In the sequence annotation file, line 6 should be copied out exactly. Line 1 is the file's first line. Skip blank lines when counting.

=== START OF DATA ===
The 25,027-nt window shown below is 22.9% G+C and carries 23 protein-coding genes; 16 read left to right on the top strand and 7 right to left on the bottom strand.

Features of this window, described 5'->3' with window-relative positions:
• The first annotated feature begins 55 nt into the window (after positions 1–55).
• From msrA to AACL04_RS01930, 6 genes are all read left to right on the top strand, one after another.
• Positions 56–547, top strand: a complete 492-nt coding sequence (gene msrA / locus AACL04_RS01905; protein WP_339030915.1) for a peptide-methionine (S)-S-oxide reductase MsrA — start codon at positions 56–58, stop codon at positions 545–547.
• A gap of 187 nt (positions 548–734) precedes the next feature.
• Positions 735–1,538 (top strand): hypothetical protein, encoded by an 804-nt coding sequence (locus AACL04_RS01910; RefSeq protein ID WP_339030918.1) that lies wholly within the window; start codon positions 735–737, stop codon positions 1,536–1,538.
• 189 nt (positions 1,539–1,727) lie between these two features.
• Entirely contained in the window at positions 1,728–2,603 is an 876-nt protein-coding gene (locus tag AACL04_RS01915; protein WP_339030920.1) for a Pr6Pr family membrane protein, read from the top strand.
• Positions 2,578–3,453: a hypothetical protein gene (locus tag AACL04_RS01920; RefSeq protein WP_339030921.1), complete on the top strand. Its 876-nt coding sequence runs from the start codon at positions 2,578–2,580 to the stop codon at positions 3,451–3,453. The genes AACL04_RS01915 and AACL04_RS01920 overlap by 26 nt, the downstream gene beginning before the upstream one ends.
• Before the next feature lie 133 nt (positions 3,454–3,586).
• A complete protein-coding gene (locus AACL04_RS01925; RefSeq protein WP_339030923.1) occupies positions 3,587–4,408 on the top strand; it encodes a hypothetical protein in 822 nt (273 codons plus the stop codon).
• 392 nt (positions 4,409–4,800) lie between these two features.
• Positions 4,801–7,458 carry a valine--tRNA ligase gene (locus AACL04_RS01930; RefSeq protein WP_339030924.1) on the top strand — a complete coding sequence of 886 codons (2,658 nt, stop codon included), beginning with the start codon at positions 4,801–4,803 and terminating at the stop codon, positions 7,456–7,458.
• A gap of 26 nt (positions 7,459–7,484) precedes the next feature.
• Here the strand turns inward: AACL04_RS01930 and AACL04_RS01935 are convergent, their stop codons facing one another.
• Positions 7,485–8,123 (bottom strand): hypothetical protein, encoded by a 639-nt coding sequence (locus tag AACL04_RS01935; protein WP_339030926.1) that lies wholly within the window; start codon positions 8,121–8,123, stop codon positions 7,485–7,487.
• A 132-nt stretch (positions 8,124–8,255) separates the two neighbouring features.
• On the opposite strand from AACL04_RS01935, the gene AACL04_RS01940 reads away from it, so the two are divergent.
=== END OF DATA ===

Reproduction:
• A gap of 187 nt (positions 548–734) precedes the next feature.